Twenty-four crews and more than 1000 people in North London on a Saturday morning. Here’s where dreams are made and exhibitionism is welcome. Race, colour, body shape and sex is indifferent. They’re here to dance, but implicitly reach for that they have nurtured within — success.
First round, dancers within fixed age groups take to the floor. Three judges hand out wristbands. That means you made it to the next round. This is brutal. Dancers have seconds to impress a judge. Some sigh, others kick the air when the judges call time and they’re not selected. Victors smile joyously awaiting the next qualifier.
Several individual dancers are also part of 10-member crews. There’s a difference to free-style dancing and synchronised team moves, a dancer tells me. Revered dancers amongst their peers fail to make it immortalised on Mobile.
Queues snake around the auditorium for that one shot. Get in front of a judge’s face and pull of a couple of daring moves, seems to be the tactic. The Judges water hose the field with their eyes, so doorstepping doesn’t necessarily work.
Prior heats over, individual finals in the afternoon. Next up, crews. Competition is nuclear. We’re here looking at the Unitarians — a crew from the same camp as Unity who recently appeared on national television’s dance show. It’s dance with military precision, Haka-like expressions, and Air-Jordan moves.
Caught looking, the next troupe look on with admiration and trepidation.
Tashan, the crew’s choreographer is thrilled with their performance. You gave it 100%. He calls a team review meeting. The rest said is private…
Then it’s Unity. This is exhaustingly exhilarating just watching. Hours and hours of practice congealed into minutes, with no margins for error. They hit their performance out of the park
One of the judges from dance group “Flawless” truly got into their performance. Unitarians and the rest whip up the applause. Job done!
But they do not have the field onto themselves. Before coming on Unity members peak a look at direct competition.
Mobile phones are out in force. More content for Instagram, Facebook, and snapchat. Twitter? Who does Twitter?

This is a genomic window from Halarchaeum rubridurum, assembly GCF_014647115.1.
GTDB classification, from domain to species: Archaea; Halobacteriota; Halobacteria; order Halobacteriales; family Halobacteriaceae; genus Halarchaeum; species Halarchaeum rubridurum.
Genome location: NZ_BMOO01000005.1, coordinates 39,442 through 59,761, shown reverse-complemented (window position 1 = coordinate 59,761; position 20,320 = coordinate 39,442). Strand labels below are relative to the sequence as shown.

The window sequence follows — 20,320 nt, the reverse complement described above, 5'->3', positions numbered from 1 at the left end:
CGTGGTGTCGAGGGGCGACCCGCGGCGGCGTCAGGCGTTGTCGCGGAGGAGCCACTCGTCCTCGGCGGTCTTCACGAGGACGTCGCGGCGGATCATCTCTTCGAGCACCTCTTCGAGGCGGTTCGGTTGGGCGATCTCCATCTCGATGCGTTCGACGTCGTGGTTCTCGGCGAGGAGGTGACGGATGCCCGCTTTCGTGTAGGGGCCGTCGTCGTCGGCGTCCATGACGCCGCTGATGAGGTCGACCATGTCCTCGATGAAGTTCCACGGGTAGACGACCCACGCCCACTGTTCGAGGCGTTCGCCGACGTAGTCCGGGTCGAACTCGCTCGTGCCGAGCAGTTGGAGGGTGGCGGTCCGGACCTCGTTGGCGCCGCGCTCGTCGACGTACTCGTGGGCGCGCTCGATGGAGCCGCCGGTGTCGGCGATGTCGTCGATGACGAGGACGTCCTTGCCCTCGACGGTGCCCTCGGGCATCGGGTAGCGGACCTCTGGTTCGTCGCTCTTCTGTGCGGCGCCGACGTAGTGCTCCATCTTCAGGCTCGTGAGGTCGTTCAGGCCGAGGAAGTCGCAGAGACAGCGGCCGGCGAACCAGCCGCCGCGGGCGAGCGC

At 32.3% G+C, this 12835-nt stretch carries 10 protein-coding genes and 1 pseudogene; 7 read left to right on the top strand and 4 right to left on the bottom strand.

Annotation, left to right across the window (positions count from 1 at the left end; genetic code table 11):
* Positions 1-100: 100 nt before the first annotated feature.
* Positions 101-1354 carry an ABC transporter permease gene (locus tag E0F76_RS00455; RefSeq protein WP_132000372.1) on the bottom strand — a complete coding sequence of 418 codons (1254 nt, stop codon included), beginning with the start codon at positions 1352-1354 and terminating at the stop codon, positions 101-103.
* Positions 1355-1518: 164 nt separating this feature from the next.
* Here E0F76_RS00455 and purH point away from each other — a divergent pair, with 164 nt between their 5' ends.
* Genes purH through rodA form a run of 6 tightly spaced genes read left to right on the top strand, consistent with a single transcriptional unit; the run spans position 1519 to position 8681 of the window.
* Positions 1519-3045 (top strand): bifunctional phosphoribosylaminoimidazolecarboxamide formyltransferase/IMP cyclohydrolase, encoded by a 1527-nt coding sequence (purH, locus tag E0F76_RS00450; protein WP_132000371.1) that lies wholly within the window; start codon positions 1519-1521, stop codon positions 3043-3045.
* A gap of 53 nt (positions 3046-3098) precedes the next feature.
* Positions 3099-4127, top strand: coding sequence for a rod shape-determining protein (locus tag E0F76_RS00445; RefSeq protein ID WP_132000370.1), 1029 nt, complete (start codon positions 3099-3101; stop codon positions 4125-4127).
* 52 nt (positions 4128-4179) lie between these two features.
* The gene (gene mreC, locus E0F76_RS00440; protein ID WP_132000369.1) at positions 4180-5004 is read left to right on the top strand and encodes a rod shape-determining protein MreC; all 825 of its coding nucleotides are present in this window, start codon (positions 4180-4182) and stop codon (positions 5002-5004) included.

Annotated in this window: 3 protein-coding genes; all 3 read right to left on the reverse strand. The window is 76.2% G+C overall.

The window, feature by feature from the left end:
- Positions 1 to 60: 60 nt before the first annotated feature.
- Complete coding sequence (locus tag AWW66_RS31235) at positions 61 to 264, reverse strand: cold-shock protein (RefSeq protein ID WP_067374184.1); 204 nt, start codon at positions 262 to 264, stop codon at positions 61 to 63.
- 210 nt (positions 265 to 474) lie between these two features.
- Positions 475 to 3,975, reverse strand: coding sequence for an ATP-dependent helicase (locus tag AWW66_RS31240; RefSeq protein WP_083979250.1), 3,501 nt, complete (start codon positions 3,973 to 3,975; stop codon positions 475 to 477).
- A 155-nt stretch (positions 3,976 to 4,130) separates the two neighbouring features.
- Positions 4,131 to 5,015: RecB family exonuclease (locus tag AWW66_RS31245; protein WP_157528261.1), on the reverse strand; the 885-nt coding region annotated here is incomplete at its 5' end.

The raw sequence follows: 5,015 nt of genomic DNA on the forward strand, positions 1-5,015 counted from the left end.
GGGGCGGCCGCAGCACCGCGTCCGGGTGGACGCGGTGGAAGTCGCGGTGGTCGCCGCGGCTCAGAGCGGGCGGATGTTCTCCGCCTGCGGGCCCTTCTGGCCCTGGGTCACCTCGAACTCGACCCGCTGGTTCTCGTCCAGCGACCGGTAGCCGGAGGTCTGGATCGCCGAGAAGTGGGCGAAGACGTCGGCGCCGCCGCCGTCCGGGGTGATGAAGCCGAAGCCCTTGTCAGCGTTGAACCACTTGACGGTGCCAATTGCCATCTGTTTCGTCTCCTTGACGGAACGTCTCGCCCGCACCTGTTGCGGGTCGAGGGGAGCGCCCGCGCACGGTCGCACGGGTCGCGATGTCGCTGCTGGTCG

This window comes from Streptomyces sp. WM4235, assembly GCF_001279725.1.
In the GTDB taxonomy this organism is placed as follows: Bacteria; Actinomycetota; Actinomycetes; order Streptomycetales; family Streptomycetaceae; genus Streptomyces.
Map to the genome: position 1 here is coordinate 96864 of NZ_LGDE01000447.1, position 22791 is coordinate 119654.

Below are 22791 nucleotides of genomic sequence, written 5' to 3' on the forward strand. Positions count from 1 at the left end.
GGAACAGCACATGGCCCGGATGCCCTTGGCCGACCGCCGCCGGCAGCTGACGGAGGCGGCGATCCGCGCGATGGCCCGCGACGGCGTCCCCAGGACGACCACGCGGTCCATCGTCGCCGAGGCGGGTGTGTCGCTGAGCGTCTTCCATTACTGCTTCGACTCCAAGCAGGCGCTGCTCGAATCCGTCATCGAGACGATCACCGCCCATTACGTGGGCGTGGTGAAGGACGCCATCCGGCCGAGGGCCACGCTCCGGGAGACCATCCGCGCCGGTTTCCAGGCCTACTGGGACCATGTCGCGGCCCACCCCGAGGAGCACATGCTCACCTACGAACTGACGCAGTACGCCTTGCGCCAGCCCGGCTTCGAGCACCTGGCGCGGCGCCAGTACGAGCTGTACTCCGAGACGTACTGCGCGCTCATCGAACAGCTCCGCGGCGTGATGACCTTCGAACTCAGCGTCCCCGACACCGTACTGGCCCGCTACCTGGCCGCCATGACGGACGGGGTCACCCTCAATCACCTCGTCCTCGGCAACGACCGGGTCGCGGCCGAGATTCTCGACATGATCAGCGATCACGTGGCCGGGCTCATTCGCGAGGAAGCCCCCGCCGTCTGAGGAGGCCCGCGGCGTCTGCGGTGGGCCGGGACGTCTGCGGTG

What dreams may come. Dance like your life depended on it.
A Lunch break, many heats later, dual battles now commence for individual winners.
Agile, supremely confident, the big win by the evening is “Combat woman”. What’s her name? Has anyone got her name…?
For some it’s too much. A quiet place to contemplate the next time. There will be a next time.
And the winner of Unit’s category is…writ large on the judges faces whilst performing.
Unity and Unitarians take 2nd and 3rd place
Disappointed, but not down beat, the crews are given another pep talk by Tashan. It’s important to compete. It’s important to understand disappointment too. Gets you ready for the next one. But as long as you’ve given it all, keep your head raised high be ready to do battle another day.
This is the dancers lot, but it’s a lesson too in life.
And btw if Nike, Klein or any brand is reading this, here’s somewhere you could spend brand influencer dollars and what a spectacle too. Unity and Unitarians will be performing in the future
Words and photos by David. David’s work has appeared on big screens, such as the Southbank Centre featuring Bonachela’s dance company. He’s a former conflict correspondent and has won international awards for videojournalism, and worked with International world press photographers. He was one of two filmmakers on Lennox Lewis Vs Tyson. He has a PhD from University College Dublin in cognitivism and storytelling. He currently teaches at the Cardiff School of Journalism. He can be contacted here Gyimahd@cardiff.ac.uk. He publishes viewmagazine.tv